Police have confirmed there has been a jump in burglary numbers in Wellington's eastern suburbs this year but says they have made arrests and that should level out.
About 50 people turned out to a community meeting with police in Miramar last night complaining of a spate of recent burglaries and robberies.
Many wanted answers from police about the extent of the problem, and why police were not more visible and active.
A sergeant at the meeting had said he was not sure of the crime figures, and spoke of safety measures like securing properties, which was met by anger and frustration by the residents.
Today, Inspector Wade Jennings confirmed dairies and cafes were targeted in recent months.
"So the instances really occurred between January, February. There was quite a spike around the cafes, particularly in that entire eastern suburbs, so probably Miramar and Seatoun.
"It probably took us a couple of weeks to identify the offenders and then they were held accountable and they're before the courts now."
Jennings said while there had also been a slight increase in thefts in the eastern suburbs, the number of assaults there stayed level. Overall the amount of crime there was not out of the the ordinary for a city suburb.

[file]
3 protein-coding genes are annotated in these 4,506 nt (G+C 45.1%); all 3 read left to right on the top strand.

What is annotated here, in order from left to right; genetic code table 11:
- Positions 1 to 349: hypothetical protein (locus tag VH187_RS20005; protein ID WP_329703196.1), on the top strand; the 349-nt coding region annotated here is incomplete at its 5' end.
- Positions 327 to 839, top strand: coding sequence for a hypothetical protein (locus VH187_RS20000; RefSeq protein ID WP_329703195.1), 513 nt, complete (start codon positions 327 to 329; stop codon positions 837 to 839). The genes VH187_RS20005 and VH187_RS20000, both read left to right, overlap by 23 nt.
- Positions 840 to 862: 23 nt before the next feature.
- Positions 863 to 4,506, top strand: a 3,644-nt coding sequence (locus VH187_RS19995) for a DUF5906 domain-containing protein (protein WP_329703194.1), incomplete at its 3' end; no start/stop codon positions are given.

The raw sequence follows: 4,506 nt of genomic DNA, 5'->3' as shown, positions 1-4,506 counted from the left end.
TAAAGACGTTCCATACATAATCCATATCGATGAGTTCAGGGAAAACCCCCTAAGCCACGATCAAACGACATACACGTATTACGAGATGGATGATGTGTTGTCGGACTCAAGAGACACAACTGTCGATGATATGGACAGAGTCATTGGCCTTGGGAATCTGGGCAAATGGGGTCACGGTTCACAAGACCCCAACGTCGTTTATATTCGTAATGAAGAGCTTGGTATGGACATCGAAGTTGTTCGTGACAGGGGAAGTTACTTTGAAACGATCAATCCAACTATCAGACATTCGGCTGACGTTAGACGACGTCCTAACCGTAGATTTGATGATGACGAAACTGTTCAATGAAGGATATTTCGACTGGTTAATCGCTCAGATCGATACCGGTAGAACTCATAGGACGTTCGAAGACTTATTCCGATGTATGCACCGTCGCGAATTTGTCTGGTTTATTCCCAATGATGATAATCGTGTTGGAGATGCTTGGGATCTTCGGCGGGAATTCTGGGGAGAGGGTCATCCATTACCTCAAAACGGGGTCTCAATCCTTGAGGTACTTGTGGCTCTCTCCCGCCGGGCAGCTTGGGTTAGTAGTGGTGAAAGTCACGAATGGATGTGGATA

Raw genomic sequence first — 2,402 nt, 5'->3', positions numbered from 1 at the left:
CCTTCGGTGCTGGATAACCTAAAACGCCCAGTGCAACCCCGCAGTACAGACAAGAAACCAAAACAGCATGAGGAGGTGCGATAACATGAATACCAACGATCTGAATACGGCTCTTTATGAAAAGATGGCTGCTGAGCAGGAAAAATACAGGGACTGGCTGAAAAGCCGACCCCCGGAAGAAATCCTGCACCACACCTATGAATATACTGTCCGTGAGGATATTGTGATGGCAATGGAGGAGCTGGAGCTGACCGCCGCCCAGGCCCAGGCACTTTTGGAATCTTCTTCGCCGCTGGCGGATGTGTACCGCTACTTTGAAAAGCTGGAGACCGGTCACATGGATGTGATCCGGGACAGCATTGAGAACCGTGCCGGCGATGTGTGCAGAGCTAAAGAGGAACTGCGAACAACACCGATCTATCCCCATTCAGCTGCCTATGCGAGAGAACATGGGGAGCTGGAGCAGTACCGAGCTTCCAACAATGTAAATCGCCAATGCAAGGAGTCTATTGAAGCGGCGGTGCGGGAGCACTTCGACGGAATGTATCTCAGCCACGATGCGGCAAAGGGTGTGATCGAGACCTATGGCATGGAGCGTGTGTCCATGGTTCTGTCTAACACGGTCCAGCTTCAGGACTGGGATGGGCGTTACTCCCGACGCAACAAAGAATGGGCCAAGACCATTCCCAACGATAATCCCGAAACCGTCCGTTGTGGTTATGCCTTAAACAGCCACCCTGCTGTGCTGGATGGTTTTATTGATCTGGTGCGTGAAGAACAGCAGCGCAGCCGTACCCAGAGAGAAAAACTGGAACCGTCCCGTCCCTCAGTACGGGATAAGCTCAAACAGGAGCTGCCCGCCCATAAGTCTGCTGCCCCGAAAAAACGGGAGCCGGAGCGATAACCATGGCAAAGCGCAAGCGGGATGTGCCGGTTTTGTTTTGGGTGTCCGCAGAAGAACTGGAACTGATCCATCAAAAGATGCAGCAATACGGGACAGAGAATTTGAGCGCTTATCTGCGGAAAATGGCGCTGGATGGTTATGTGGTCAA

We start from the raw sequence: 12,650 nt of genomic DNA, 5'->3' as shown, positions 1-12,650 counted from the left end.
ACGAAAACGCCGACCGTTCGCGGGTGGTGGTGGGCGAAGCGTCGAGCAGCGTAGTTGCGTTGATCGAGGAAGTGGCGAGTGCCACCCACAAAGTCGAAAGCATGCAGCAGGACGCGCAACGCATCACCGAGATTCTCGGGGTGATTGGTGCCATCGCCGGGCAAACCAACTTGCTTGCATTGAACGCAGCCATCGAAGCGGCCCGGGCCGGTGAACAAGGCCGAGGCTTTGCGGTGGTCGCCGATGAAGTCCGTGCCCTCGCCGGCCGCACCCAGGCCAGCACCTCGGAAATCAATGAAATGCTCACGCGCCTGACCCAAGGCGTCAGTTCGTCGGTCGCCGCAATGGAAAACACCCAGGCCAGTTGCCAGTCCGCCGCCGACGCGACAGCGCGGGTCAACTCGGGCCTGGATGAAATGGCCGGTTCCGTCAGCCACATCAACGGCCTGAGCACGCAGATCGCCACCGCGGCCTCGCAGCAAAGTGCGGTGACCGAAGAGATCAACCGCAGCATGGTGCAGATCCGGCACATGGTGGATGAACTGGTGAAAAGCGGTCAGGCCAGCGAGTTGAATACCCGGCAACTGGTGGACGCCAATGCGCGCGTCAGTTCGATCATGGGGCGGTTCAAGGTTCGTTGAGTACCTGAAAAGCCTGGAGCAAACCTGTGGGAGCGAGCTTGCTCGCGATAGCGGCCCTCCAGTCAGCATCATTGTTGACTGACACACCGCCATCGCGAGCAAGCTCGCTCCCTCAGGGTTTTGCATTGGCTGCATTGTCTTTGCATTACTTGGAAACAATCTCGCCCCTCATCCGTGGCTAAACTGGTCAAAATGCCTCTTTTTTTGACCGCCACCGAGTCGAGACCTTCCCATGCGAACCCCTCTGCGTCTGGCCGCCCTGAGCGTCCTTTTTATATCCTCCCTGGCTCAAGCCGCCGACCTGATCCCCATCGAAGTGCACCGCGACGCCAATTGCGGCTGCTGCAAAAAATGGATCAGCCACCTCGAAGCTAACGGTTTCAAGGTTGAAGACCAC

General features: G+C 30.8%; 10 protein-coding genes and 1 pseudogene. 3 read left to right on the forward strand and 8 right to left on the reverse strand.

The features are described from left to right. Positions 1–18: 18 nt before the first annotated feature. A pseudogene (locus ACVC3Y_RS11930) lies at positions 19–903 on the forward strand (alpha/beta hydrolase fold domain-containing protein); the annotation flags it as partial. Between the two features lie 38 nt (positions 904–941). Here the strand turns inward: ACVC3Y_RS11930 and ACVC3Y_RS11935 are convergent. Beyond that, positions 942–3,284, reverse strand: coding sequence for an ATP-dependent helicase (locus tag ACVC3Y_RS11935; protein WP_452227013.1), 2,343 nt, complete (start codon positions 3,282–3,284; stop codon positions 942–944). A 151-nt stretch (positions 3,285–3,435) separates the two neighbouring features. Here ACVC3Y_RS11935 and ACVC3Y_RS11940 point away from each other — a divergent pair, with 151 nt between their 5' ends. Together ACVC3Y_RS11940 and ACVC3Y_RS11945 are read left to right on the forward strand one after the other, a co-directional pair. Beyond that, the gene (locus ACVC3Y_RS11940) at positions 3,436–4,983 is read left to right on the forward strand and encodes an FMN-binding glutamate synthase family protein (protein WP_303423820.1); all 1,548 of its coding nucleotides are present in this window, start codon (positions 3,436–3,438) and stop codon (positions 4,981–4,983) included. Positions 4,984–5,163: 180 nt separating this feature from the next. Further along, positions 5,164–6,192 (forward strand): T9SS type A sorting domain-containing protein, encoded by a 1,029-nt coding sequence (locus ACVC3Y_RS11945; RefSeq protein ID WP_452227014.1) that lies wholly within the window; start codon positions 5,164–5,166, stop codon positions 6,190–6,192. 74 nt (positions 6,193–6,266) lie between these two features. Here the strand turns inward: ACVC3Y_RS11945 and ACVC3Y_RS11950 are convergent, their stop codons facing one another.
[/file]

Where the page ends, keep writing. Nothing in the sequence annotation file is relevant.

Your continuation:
Wellington was a big city and sometimes spikes like this could happen, he said, and there had in fact been a huge drop in car thefts across the city in the past six months after extra efforts from police.
He said the assault on a man who was found badly injured on Park Road yesterday morning was an isolated incident and the public did not need to be worried about it.
Rongotai MP Paul Eagle said he wanted police on the beat in the area.
He said he was meeting with Wellington police area commander tomorrow and would ask for more police visibility in the area - particularly around schools.
"When people see police officers in the blue uniform walking around our communities it does make people feel a whole lot safer.
"So the message I'll be saying to the police is 'get some increased presence [in the suburb].'
Jennings said police were deployed throughout the city as needed.
"Members of the public, their expectation is they're used to seeing police in a marked car, in a uniform ... there's so many other tactics we use and they might not be as visible to the public.
"Just because they don't see us ... doesn't mean we're not in their community."
Residents at the meeting last night expressed frustration with police about a lack of communication and Jennings said that was something they were reflecting on.
He reminded residents to lock their doors and windows, not leave valuables in their cars, and to call police if they saw anything suspicious.
Residents at the meeting last night also called for stronger lighting in the area, saying the new environmentally friendly LED lighting installed in the area was too dark.